An Older Generation Needs to Move Over

youthYoung people have always been the key to any movement for social change. Yet like the Greek Titan Chronus who swallows his newborn children whole in order to retain his throne, an older generation may be the biggest obstacle to progress.

Scholar Oiyan Poon astutely observed how a number of current progressive leadership fail to effectively pass the torch on to the next generation: “Sure we talk a good talk, even giving conferences titles like ‘Passing the Torch,’ but in practice… (I love my elders but, I gotta say it) our older generation SUCKS at walking the talk of empowering a next generation…And by the way… I had a lengthy discussion a few months back with an ‘elder’ who mentioned that by ‘next generation’ he thinks of people in their 40s. YIKES!”

Except for a few notable exceptions, the crescendo of “we need to reach out to the youth” has dramatically risen but unfortunately words largely remain words.  This moment closely echoes the early ‘90s when a lot of local unions espoused “Organize the Unorganized” but few actually committed resources to this prerogative.

When words do translate to action, some leaders treat “youth” as mere cannon fodder for intensive short-term campaigns. A respected organizing director had even frankly confided with me that young people are good for 2 to 3 years; they leave, and then you bring in a new batch. I have witnessed a revolving door at many social justice organizations where young minds and bodies go in and out until a good number of them leave altogether disillusioned to become school teachers or retreat to grad school. We are not nurturing the next generation of leaders but producing a phalanx of burnt-out wounded warriors.

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Veteran organizer Marshall Ganz, after working through the Civil Rights Movement, the United Farm Workers Movement with Cesar Chavez, and the recent election of Obama to president, noted that “young people come of age with a critical eye and a hopeful heart. It’s that combination of critical eye and hopeful heart that brings change. That’s one reason why so many young people were and are involved in movements for social change.” Is an older generation only feeding the eyes and leaving the fire burning in the hearts of young people out in the cold?

This past July 2009, I was elected National President of the Asian Pacific American Labor Alliance, AFL-CIO (APALA, AFL-CIO), the largest and only national organization of Asian American and Pacific Islander (AAPI) union members. At age 37, I came to the position with a mandate to unite a younger generation with the labor movement.  Additionally the number of elected executive board members under the age 40 went from two to 10, including the election of our youngest leader Van Nguyen at age 22, a recent graduate from UC Berkeley and the first Vietnamese student body president.  The electoral convention trumpeted the theme, “Generations United, Organizing for Change” and it was the first national gathering of Asian American and Pacific Islander students and workers in US history. Looking across the crowd, the involvement of the ages 18-35 crowd clearly electrified the union convention.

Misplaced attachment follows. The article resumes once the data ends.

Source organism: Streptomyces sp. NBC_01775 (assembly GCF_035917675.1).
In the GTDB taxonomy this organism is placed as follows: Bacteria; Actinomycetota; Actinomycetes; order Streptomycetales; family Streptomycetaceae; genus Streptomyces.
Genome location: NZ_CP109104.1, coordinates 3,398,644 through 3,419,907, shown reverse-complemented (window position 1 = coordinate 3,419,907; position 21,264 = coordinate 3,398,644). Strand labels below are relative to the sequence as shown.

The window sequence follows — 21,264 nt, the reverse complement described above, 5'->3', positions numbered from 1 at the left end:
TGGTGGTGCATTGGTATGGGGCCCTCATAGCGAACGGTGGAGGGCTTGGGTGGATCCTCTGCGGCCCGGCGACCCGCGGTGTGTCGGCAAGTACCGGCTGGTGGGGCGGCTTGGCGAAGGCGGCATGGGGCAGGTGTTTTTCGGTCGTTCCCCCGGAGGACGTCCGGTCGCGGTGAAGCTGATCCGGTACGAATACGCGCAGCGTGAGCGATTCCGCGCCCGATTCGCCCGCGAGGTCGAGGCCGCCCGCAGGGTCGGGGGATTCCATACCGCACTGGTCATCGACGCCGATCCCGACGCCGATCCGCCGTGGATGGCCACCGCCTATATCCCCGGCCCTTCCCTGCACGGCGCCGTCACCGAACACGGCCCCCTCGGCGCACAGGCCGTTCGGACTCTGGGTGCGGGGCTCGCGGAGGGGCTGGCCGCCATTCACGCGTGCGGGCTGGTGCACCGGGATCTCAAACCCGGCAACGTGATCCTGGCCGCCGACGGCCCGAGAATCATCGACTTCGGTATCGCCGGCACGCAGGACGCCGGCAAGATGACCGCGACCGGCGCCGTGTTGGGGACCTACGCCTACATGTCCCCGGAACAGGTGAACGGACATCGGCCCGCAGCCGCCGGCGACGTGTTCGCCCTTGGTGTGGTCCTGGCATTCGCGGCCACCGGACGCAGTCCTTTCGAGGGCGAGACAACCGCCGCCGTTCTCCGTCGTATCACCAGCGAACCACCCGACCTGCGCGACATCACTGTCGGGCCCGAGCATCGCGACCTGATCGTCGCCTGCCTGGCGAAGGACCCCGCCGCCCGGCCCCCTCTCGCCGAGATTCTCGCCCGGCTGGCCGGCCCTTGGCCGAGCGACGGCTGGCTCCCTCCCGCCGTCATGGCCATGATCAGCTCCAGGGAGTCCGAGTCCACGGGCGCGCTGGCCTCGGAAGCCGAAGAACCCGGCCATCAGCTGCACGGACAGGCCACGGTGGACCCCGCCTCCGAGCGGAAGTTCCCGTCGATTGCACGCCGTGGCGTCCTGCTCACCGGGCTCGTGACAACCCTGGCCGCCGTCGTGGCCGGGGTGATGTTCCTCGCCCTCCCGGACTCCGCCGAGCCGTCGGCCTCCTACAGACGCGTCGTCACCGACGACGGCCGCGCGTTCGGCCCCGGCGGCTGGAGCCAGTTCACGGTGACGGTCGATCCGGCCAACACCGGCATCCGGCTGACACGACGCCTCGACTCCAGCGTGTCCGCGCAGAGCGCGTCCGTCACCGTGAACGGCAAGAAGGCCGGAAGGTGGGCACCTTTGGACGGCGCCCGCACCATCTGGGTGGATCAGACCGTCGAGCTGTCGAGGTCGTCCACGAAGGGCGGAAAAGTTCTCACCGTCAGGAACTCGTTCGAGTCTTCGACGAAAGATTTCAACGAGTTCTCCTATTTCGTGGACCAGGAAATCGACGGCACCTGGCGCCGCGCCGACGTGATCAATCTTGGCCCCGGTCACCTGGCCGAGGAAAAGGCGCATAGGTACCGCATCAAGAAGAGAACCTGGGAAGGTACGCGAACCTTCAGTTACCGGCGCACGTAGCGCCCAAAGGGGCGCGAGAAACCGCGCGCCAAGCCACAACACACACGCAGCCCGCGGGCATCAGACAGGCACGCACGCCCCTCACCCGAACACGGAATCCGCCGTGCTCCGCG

The founders of APALA, at its very beginnings when they started the organization in 1992, had the foresight to recruit, train, and mentor me and a group of young AAPI students to enter the US Labor Movement. The founding national president Kent Wong convinced me as a young 20-year-old to attend their three-day organizing training. A

s the years progressed, Kent, former APALA national president Luisa Blue, and leaders Josie Camacho, Amado David, Pat Lee, and several others mentored and guided me through the byzantine labyrinth and sometimes harsh world of the trade union movement. But more importantly, they stepped to the side and risked letting me exercise leadership. In other words, they understood that the best mentorship program is getting out of the way and helping me into a leadership position. This doesn’t mean that their wisdom should be ignored but that they do not always have to be the ones holding the reins.